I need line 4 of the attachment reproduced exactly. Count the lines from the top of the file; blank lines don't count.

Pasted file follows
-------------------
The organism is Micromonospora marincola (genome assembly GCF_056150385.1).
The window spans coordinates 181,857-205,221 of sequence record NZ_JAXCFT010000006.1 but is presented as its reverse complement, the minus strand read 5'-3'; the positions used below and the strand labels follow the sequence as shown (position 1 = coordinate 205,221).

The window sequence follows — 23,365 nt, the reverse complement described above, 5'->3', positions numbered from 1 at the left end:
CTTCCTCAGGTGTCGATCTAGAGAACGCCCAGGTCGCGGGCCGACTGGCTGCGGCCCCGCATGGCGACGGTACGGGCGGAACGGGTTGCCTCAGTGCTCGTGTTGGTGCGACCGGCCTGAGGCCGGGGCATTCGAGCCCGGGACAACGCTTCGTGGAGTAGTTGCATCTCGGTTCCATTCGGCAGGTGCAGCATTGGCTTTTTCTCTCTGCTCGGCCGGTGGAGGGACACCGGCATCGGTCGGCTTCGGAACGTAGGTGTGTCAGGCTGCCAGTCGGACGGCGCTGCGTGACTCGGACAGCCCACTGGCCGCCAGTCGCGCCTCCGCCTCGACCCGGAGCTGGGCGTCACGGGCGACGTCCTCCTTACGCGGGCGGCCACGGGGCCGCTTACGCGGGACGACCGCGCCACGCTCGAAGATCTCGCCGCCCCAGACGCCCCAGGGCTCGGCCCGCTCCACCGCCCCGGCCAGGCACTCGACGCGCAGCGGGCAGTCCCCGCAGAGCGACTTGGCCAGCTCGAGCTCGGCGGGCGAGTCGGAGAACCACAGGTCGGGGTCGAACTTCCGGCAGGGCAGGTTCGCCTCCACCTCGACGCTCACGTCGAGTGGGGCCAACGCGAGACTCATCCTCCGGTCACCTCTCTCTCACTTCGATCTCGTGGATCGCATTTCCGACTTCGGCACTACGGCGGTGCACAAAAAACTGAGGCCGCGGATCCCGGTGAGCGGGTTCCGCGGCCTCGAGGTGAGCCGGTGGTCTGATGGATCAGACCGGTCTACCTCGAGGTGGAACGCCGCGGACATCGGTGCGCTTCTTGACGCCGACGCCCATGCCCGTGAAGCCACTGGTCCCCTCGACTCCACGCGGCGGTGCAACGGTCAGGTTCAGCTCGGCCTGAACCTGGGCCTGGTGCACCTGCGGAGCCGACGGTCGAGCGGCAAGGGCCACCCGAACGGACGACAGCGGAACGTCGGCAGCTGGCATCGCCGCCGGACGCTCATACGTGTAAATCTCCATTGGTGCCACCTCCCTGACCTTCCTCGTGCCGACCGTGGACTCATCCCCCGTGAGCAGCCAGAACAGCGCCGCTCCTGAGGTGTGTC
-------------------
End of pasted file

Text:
CTTCCTCAGGTGTCGATCTAGAGAACGCCCAGGTCGCGGGCCGACTGGCTGCGGCCCCGCATGGCGACGGTACGGGCGGAACGGGTTGCCTCAGTGCTCGTGTTGGTGCGACCGGCCTGAGGCCGGGGCATTCGAGCCCGGGACAACGCTTCGTGGAGTAGTTGCATCTCGGTTCCATTCGGCAGGTGCAGCATTGGCTTTTTCTCTCTGCTCGGCCGGTGGAGGGACACCGGCATCGGTCGGCTTCGGAACGTAGGTGTGTCAGGCTGCCAGTCGGACGGCGCTGCGTGACTCGGACAGCCCACTGGCCGCCAGTCGCGCCTCCGCCTCGACCCGGAGCTGGGCGTCACGGGCGACGTCCTCCTTACGCGGGCGGCCACGGGGCCGCTTACGCGGGACGACCGCGCCACGCTCGAAGATCTCGCCGCCCCAGACGCCCCAGGGCTCGGCCCGCTCCACCGCCCCGGCCAGGCACTCGACGCGCAGCGGGCAGTCCCCGCAGAGCGACTTGGCCAGCTCGAGCTCGGCGGGCGAGTCGGAGAACCACAGGTCGGGGTCGAACTTCCGGCAGGGCAGGTTCGCCTCCACCTCGACGCTCACGTCGAGTGGGGCCAACGCGAGACTCATCCTCCGGTCACCTCTCTCTCACTTCGATCTCGTGGATCGCATTTCCGACTTCGGCACTACGGCGGTGCACAAAAAACTGAGGCCGCGGATCCCGGTGAGCGGGTTCCGCGGCCTCGAGGTGAGCCGGTGGTCTGATGGATCAGACCGGTCTACCTCGAGGTGGAACGCCGCGGACATCGGTGCGCTTCTTGACGCCGACGCCCATGCCCGTGAAGCCACTGGTCCCCTCGACTCCACGCGGCGGTGCAACGGTCAGGTTCAGCTCGGCCTGAACCTGGGCCTGGTGCACCTGCGGAGCCGACGGTCGAGCGGCAAGGGCCACCCGAACGGACGACAGCGGAACGTCGGCAGCTGGCATCGCCGCCGGACGCTCATACGTGTAAATCTCCATTGGTGCCACCTCCCTGACCTTCCTCGTGCCGACCGTGGACTCATCCCCCGTGAGCAGCCAGAACAGCGCCGCTCCTGAGGTGTGTC